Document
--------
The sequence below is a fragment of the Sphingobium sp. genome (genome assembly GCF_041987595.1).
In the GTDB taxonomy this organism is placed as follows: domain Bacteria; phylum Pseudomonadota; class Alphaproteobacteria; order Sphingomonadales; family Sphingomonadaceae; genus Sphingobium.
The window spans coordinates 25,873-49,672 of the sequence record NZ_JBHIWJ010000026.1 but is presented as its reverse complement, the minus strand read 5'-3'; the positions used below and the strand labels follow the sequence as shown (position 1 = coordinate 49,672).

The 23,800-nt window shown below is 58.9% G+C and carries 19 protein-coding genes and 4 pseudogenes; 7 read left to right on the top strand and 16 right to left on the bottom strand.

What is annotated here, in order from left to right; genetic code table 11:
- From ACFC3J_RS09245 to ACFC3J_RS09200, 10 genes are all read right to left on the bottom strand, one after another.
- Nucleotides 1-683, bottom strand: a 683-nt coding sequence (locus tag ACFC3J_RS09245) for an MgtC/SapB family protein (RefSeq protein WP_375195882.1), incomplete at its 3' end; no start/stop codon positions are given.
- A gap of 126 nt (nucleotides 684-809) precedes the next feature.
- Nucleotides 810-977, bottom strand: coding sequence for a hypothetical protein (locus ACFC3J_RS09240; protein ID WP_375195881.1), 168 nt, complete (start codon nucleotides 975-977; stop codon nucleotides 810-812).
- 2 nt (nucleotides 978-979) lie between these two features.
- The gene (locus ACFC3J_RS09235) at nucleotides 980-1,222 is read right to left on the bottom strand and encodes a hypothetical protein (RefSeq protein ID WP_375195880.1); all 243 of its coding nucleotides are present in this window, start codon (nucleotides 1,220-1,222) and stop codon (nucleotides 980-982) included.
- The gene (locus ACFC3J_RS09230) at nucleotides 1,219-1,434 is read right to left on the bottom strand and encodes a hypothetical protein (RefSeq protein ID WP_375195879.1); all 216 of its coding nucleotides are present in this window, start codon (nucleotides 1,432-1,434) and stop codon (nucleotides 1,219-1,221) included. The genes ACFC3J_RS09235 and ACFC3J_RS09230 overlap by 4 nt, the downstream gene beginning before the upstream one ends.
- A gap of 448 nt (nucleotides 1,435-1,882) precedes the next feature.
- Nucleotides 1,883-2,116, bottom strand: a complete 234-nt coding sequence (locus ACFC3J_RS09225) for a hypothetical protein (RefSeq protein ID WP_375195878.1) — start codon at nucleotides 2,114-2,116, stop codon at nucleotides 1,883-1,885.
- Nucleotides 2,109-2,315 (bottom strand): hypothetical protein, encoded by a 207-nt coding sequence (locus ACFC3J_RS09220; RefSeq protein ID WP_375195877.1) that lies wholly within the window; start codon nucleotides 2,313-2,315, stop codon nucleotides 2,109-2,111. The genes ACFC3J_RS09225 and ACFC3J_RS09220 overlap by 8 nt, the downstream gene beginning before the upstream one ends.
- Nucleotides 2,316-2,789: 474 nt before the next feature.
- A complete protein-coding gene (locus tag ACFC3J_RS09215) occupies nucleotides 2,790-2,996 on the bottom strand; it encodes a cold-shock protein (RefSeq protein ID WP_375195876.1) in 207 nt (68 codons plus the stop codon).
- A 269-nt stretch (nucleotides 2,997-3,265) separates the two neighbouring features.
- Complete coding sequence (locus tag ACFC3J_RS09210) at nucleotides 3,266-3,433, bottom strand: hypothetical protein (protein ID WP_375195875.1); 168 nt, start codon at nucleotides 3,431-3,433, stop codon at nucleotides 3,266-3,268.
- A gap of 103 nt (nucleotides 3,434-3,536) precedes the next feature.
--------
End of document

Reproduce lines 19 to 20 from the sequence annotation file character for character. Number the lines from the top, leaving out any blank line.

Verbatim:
- Complete coding sequence (locus tag ACFC3J_RS09210) at nucleotides 3,266-3,433, bottom strand: hypothetical protein (protein ID WP_375195875.1); 168 nt, start codon at nucleotides 3,431-3,433, stop codon at nucleotides 3,266-3,268.
- A gap of 103 nt (nucleotides 3,434-3,536) precedes the next feature.